Shayara Bano is a victim of domestic violence just like 50 per cent of all Indian women are. She had left her matrimonial home and was residing with her parents. Remedies to her concerns (maintenance, access to her children and protection against domestic violence) were available to her under the Protection of Women from Domestic Violence Act, but perhaps no one advised her about this.
When her husband filed for Restitution of Conjugal Rights, she contacted a Supreme Court lawyer to transfer this case from Lucknow to Kashipur. As a counter blast, the husband’s lawyer sent her a talaqnama. Since a Constitution Bench was constituted, her lawyer advised her to file a writ petition and challenge the talaqnama though she herself consistently maintained that she does not wish to return to her husband due to the domestic violence. So according to me this case does not strictly fit the formula of ‘instant and arbitrary triple talaq’. But the writ petition gave her instant fame and she became known as a crusader for Muslim women. Recently I read reports that she has joined the BJP.
In the same article you also said, the media often ignores the large number of positive court judgements in favour of Muslim women in India. Can you give us an example from your own experience working with Majlis or interactions with the Muslim community?
I could mention so many since we are constantly using these cases to defend the rights of Muslim women. For instance, in the Shamim Ara case in 2002, the Supreme Court laid down the correct procedure for pronouncing talaq. Even earlier there were judgments of Justice Barul Islam of the Guwahati High Court in 1981 where the procedure for pronouncing talaq was laid down. Since 1981 to 2002, various High Courts had followed the Guwahati judgement. So the issue that arbitrary triple talaq is invalid was already settled. But these judgments were not highlighted in the media.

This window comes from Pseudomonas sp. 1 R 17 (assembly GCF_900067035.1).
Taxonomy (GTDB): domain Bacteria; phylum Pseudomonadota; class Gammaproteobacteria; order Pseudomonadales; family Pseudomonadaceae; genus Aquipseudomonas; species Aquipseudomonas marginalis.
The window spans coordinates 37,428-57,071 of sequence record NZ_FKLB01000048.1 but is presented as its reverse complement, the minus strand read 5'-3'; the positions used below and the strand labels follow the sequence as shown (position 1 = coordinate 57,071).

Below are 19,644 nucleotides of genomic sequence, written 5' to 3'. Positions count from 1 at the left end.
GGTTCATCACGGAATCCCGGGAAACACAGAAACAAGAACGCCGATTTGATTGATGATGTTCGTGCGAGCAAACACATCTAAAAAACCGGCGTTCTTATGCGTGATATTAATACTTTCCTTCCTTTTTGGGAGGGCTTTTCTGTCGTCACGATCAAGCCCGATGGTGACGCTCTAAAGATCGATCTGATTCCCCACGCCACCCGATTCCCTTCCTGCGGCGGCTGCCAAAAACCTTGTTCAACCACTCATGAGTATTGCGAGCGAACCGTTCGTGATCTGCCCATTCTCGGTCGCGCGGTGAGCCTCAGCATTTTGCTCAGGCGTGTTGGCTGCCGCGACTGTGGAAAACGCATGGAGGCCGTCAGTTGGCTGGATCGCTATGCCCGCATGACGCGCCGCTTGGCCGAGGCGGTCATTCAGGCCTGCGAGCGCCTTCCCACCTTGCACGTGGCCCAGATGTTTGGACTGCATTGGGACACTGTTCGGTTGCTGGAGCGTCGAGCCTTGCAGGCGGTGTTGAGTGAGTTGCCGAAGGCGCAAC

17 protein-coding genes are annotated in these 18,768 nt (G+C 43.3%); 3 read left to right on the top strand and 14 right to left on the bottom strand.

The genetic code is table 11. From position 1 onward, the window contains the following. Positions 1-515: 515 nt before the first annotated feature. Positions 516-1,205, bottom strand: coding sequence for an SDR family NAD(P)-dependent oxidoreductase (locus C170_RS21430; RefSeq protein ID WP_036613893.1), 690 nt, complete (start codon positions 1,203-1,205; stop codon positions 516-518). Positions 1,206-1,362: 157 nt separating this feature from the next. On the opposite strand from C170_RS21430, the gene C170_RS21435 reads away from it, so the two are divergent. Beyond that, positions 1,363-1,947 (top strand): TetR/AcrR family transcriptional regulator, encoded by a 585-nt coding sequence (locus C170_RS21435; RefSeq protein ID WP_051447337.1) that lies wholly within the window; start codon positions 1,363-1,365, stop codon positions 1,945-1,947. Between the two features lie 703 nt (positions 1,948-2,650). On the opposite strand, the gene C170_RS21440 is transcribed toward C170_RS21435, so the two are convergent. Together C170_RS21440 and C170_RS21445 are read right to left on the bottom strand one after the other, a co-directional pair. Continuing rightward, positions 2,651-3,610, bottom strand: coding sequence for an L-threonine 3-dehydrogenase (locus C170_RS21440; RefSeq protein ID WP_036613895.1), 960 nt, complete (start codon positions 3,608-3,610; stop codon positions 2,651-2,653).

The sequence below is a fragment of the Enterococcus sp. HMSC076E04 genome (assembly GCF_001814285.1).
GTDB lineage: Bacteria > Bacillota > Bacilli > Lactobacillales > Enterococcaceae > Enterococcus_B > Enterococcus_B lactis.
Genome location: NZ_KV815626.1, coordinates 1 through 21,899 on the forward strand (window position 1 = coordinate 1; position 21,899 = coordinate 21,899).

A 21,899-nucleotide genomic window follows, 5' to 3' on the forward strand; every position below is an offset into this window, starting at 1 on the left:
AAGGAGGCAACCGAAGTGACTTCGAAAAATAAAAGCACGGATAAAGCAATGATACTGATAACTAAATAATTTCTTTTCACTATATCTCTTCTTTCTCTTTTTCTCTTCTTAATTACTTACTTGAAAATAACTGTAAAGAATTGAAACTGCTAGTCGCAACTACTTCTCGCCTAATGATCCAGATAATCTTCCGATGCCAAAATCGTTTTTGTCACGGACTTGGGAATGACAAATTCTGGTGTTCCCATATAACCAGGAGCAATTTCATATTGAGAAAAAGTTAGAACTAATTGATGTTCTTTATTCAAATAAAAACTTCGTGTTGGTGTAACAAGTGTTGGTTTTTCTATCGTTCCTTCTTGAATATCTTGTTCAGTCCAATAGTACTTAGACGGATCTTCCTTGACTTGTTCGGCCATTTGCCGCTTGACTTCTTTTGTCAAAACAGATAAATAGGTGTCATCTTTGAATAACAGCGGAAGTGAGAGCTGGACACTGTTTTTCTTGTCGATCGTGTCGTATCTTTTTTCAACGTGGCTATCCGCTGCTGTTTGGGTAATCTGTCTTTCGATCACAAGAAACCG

So every time we have approached the magistrate’s court to protect a Muslim woman under this Act, the other side have argued that a Muslim woman is not entitled to claim relief under this Act and this is simply because media had not highlighted this issue enough.
Flavia Agnes, leading women’s rights lawyer and co-founder of Majlis, a legal and cultural resource centre that campaigns for and provides legal representation to women and children, tells Tish Sanghera that reactions to the problems of Muslim women are knee-jerk and prompted from ignorance. Excerpts: